Drupal and Web Accessibility

With Drupal as your website’s content management system (CMS), you can rest assured that your website meets all the guidelines for web accessibility. In other words, Drupal is an excellent choice if you want to make your website accessible to people with disabilities (and you should!) because many of the key standards are already included as default. In addition, the Drupal community is constantly working on eliminating accessibility issues wherever they occur and as soon as they are reported.

The Importance of Web Accessibility

Web accessibility is of vital importance not only for people for disability but also for the elderly, users accessing the Internet via mobile devices and many others who use the Internet for education, employment, health care or any other reason including entertainment. The Internet is a highly important resource in most people’s lives and therefore, it is of key importance for it to be accessible to everyone and provide equal opportunities for all including people with disabilities.

What’s In It for You as Website Owner?

By making your website accessible to all web users including those with visual and hearing impairment, mobility issues (e.g. tremors, lack of fine muscle control), learning/cognitive disabilities and conditions such as photosensitive epilepsy, you can dramatically expand your client or customer base, increase user satisfaction, boost customer loyalty and demonstrate your social responsibility. Also, accessible websites are typically better ranked by search engines. As you can see, everyone benefits from accessible websites including their owners.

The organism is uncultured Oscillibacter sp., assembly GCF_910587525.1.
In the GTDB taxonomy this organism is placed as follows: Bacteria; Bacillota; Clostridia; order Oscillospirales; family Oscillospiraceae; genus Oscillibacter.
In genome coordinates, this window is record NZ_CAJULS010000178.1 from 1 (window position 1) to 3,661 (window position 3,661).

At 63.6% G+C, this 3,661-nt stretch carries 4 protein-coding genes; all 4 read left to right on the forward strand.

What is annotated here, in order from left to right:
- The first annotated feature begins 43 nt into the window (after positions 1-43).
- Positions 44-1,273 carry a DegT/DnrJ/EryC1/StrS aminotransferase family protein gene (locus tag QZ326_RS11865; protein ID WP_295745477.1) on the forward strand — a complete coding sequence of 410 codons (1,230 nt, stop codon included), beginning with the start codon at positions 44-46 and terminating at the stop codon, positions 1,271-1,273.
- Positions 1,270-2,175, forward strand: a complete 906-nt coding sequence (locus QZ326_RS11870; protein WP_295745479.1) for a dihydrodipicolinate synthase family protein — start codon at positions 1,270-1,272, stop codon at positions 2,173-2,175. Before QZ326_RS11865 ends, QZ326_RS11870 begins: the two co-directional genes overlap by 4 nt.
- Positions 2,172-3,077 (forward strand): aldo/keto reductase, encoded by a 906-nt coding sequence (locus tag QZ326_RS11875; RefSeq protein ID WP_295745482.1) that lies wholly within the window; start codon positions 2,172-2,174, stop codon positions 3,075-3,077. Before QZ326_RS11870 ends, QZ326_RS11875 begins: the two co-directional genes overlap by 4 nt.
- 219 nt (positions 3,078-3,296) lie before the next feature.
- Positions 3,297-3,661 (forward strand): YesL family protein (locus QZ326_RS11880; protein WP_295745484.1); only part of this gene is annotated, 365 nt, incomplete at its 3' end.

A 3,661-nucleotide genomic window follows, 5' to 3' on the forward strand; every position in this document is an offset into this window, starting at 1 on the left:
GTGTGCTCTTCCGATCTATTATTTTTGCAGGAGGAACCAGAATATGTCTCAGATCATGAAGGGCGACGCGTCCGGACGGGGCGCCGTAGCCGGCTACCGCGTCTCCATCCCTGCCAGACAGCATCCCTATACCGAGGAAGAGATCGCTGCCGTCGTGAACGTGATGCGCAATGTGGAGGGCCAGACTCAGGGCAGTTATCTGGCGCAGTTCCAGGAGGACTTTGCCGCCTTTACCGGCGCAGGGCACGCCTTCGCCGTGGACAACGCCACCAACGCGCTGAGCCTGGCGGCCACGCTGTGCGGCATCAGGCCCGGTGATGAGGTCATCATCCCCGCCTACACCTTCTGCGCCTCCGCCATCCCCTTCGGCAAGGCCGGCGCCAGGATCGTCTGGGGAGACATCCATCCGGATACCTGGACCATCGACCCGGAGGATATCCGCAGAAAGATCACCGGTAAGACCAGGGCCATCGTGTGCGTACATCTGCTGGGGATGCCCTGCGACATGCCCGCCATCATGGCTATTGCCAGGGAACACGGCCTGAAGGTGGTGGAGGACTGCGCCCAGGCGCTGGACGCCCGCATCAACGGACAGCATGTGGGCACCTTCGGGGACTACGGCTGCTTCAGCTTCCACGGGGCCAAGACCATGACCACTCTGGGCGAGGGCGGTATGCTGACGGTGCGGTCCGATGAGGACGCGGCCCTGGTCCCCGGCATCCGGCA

Web Accessibility Guidelines and Standards

Web accessibility is regulated by a series of Web Content Accessibility Guidelines (WCAG). These are issued by the Web Accessibility Initiative (WAI) of the World Wide Web Consortium (W3C) which is the leading standards organisation for the Internet at a global level. WAI’s WCAG provides an extensive guideline on how to make web content accessible to everyone with a focus on users with disabilities. But it also offers accessibility guideline for other users such as those accessing the Internet via mobile devices. The most recent WCAG was published in 2008 and was made ISO standard in 2012.

In addition to international guidelines, there are also national guidelines that are issued by national institutions/organisations. For example, in 2010 the British Standard Institute issued the British Standard 8878 (BS 8878) containing guidelines on how to make a website accessible and comply with the stipulations of the Equality Act 2010. However, it is not intended to replace or rival the WCAG. In fact, it doesn’t deal with technical aspect of website design or development but rather the processes required to meet the accessibility standards.